Continuing a trend that has been playing out over the last couple years, two more issuers announced reductions to expense structures over the past few days. Teucrium, the company behind three resource-specific commodity products, announced the introduction of an expense cap on its natural gas ETF, while WisdomTree cut fees on one of its most popular emerging markets funds.
In a recent SEC filing, Teucrium announced that it is voluntarily capping the management fees and expenses of the Teucrium Natural Gas Fund (NAGS) at 1.5% of assets. The change was effective on Monday, and the filing indicated that the cap could be terminated with at least 90 days notice.
The fee reduction comes as NAGS attempts to gain a bigger share of the nearly $2 billion invested in natural gas ETFs and ETNs. By far the largest fund offering exposure to natural gas is the United States Natural Gas Fund (UNG), which has about $1.6 billion under management. iPath offers multiple natural gas ETNs, including the Dow Jones UBS Natural Gas ETN (GAZ) and Seasonal Natural Gas ETN (DCNG).
Because NAGS is a relatively small product–the fund has only about $2 million in assets–expenses and trading fees have taken a sizable bite out of an otherwise impressive return. With Teucrium now covering a significant chunk of trading fees, the comparison of returns and volatility across various natural gas ETPs should more closely isolate the results of the roll strategies and exposure profiles, as opposed to differences in the dispersion of fees related to the size of the funds [25 Lowest Expense Ratio ETFs].
Unlike UNG, NAGS spreads exposure to natural gas futures contracts across multiple maturities; the fund allocates 25% of its portfolio to each of 1) nearest-to-spot March, 2) nearest-to-spot April, 3) nearest-to-spot October, and 4) nearest-to-spot November. That approach is constructed with the goal of minimizing the cost of “rolling” exposure on a monthly basis. Though there are some physically-backed precious metals ETFs, most commodity funds achieve exposure to the underlying resources through futures contracts. In order to avoid taking possession of the underlying assets (i.e., natural gas), expiring contracts must be sold and the proceeds used to purchase longer-dated futures. When markets are contangoed the roll process can erode returns, creating a gap between fund performance and the hypothetical yield on an investment in the spot commodity [see Talking Commodity ETFs and Contango With Sal Gilbertie].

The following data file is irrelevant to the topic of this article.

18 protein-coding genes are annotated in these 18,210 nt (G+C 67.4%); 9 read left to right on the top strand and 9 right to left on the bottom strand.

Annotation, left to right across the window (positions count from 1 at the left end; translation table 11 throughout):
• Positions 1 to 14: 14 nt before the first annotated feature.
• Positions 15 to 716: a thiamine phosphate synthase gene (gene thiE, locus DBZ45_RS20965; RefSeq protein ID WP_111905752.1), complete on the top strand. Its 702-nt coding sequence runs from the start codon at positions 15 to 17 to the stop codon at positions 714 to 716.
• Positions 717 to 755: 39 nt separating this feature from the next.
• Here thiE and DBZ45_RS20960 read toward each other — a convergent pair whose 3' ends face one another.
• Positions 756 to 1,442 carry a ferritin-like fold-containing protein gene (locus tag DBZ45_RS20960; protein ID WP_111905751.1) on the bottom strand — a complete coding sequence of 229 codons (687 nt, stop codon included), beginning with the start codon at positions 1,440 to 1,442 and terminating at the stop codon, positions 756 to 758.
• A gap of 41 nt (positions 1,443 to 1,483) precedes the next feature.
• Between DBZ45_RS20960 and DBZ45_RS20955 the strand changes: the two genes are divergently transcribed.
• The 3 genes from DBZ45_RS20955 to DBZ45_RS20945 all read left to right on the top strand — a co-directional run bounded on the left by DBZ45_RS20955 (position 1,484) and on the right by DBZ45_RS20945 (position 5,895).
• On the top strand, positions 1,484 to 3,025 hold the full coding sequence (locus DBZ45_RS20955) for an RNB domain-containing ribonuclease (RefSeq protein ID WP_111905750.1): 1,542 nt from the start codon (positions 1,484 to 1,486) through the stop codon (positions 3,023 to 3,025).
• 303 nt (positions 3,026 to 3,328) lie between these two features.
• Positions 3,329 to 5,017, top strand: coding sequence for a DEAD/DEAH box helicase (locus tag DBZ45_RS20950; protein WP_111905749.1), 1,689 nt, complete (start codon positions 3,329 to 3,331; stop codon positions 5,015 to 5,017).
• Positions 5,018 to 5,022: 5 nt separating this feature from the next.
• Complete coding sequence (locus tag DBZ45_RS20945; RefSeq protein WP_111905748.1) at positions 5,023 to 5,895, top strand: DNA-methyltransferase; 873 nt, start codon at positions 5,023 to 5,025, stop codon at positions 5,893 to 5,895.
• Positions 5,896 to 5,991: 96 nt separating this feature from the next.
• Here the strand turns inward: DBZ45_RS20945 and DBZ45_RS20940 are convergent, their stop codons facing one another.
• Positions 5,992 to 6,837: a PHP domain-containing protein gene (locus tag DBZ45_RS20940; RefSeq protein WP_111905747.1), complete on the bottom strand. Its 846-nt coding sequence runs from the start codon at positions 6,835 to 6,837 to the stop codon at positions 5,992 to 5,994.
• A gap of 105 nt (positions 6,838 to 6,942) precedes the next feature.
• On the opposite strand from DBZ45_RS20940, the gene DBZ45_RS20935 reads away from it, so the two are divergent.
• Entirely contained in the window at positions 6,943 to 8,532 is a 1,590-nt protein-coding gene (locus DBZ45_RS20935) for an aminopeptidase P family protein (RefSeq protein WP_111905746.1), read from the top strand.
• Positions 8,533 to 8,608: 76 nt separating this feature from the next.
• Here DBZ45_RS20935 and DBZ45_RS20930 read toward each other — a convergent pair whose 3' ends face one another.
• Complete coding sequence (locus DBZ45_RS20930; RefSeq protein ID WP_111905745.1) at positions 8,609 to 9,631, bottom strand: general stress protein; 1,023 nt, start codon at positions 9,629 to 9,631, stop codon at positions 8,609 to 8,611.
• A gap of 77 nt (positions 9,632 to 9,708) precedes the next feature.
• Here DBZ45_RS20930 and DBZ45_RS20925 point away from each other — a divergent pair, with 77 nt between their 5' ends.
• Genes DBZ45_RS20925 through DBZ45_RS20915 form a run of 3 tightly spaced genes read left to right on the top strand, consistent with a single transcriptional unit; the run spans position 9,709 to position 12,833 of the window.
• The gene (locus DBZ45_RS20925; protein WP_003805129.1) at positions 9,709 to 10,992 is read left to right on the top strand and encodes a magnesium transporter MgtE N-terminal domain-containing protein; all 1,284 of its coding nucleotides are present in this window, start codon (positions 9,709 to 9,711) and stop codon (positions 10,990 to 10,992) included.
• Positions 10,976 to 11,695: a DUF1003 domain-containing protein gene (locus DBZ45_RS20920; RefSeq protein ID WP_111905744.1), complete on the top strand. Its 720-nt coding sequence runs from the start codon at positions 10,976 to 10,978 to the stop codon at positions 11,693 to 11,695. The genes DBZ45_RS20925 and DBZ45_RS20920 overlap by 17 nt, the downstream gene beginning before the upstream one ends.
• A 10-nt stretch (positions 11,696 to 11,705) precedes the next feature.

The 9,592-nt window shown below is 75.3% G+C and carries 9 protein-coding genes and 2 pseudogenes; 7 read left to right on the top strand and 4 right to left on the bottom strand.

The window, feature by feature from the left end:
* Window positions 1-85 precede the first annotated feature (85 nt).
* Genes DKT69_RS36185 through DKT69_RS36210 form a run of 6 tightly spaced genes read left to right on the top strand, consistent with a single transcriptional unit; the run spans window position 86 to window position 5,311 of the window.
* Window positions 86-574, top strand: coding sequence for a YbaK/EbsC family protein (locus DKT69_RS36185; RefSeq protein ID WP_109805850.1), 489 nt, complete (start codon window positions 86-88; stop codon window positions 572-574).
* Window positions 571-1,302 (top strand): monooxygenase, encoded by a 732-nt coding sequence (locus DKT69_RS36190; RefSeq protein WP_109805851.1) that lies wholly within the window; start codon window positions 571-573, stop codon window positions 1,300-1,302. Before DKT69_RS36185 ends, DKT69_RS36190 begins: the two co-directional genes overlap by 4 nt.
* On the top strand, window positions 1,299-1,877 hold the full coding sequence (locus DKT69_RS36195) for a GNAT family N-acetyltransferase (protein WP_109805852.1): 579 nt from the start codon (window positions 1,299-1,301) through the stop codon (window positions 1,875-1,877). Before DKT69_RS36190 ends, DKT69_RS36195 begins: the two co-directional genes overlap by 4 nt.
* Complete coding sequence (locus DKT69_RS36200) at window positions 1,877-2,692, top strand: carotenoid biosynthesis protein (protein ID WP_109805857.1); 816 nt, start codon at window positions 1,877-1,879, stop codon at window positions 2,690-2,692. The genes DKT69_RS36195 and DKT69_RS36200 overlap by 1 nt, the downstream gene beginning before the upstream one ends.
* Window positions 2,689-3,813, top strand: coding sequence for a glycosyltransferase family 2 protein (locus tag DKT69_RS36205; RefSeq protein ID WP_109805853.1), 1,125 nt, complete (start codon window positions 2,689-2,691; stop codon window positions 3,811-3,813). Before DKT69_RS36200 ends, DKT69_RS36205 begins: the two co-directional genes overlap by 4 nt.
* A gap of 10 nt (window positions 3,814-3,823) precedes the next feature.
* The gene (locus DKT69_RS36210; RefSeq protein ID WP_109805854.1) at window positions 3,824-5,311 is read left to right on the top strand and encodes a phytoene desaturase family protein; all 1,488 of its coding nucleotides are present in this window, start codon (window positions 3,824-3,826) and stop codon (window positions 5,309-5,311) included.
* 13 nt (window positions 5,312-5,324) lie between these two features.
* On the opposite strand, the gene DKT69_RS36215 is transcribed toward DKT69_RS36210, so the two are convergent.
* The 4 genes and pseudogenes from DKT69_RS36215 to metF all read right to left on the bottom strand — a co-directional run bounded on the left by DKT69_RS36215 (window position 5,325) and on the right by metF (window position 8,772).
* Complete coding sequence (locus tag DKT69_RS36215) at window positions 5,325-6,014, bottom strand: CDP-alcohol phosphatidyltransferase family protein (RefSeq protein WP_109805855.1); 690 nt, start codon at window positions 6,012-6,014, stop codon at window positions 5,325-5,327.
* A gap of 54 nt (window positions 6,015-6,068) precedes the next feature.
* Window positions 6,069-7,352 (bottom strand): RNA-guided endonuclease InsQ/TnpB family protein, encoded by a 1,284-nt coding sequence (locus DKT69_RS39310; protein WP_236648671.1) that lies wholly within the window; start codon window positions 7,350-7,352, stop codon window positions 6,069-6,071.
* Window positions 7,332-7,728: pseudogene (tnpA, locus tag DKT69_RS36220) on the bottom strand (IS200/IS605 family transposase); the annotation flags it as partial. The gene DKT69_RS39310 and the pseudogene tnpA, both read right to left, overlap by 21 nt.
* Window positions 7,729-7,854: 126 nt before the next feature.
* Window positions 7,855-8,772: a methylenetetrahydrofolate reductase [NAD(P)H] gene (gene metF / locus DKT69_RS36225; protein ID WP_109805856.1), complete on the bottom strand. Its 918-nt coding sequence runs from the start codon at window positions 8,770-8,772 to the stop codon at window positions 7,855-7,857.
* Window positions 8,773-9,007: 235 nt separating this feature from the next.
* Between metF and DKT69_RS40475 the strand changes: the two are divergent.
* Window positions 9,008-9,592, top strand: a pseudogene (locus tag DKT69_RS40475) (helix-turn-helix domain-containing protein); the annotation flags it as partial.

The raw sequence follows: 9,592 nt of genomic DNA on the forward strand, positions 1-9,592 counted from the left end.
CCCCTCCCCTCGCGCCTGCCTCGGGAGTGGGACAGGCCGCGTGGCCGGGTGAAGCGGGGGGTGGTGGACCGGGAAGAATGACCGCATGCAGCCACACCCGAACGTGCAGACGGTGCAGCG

EPI Drops To 0.83%
Teucrium wasn’t the only issuer to lower fees last week; WisdomTree has reduced the expense ratio on its popular India Earnings Fund (EPI) from 0.88% to 0.83%. EPI seeks to replicate the WisdomTree India Earnings Index, a fundamentally-weighted benchmark that includes profitable Indian companies eligible to be purchased by international investors. With about $1.3 billion in assets under management, EPI is by far the most popular India ETF available to U.S. investors [Are Investors Embracing Low Cost ETFs?].
Price Wars Continue
Much of the tremendous increase in ETF assets over the last several years is attributable to the cost efficiency of the exchange-traded structure relative to traditional active mutual funds. But competition within the ETF industry has placed additional downward pressure on fees in recent years; many issuers have cut expenses in an attempt to lure cost-conscious investors–often with huge success. iShares’ IAU highlights the impact a price cut can have; since the company lowered fees on the physically-backed gold ETF from 0.40% to 0.25% last year, IAU has gradually gained ground on its much larger competitor, GLD. Through the first seven months of 2011, IAU took in about $1.9 billion in inflows–nearly $1 billion more than the Gold SPDR.
Though the last several months haven’t seen high profile fee reductions such as the cut to IAU, issuers have continued to lower bottom line fees as asset bases grow and economies of scale are realized. In addition to WisdomTree and Teucrium, Charles Schwab, iShares, Van Eck, and Vanguard have all reduced expenses on at least one ETF over the last two years [Complete List Of Cheapest ETFs].
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Disclosure: No positions at time of writing.
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